Not the same distance?


"If it gets to be suppertime, and I'm not where we're supposed to be, they come looking for me," she smiles.


That kind of aid is one of the joys of a van-supported tour, especially for a first-timer like Fischer. She had few expectations when she began the trip but says she has enjoyed the historical connection of this tour. "We are following the Lewis and Clark Trail pretty exactly, so one has the option of stopping at every historical marker and every little museum in every teeny town."





Thanks to the upcoming bicentennial of the Corps of Discovery, towns along the trail are receiving grant funds to improve their cultural and tourism facilities. Many improvements are still in the planning stages, however, leading to some curious discoveries. One of Fischer's favorite finds was a natural history museum in Nebraska City that she has dubbed the Road Kill Museum, where an 89-year-old taxidermist has created little tableaux with local fauna and flora.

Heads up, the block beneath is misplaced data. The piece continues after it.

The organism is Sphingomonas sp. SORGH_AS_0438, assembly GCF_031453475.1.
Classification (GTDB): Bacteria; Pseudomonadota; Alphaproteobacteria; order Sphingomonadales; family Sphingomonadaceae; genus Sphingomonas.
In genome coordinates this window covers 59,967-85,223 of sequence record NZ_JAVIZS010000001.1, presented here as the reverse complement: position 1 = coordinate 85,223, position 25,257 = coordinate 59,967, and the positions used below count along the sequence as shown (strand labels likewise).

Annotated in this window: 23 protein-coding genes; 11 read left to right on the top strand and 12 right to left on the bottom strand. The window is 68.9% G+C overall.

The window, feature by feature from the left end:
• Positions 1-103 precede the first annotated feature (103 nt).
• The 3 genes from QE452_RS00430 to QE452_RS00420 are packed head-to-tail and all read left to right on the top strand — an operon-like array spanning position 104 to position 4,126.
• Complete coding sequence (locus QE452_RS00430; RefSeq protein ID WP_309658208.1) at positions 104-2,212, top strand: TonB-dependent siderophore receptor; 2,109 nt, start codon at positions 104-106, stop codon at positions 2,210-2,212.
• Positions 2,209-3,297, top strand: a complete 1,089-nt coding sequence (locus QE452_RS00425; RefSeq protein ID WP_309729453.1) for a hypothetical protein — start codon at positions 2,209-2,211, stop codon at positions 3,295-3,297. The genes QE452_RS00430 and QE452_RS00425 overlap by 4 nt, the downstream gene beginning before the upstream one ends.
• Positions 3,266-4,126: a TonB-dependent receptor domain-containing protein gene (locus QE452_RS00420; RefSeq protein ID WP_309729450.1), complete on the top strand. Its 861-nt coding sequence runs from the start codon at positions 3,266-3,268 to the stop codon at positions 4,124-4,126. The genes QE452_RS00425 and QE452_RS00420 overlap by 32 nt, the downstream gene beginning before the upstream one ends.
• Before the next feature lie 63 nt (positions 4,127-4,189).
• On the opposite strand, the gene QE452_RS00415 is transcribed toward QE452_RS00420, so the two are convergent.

"It was this little dingy, dusty room at the top of some rickety stairs," she says. "He made a point of explaining that none of the animals had been killed specifically for this museum; they were all road kill that he had reconstructed, or birds that had flown into somebody's window."


"He's done these little family groupings of the animals," she continues. "In one, there's a baby raccoon hanging from a tree branch by one paw, with the mother raccoon below, looking up. You can just hear her saying, 'If I've told you once, I've told you a thousand times...'"


Along the road, she has seen tributes to everyday people and even pets: a marker for the grave of Jim the Wonder Dog and a statue to Shep the Faithful Dog, who met every train for years after his dead master's body was shipped away. In South Dakota, she saw the Oldest Sod Post Office -- "Not the kind of thing you see every day in Spokane," she says -- and Fort Benton, Mont., advertised "The Finest Hotel Between Seattle and The Twin Cities in 1892" -- "That was before the Davenport," she quips.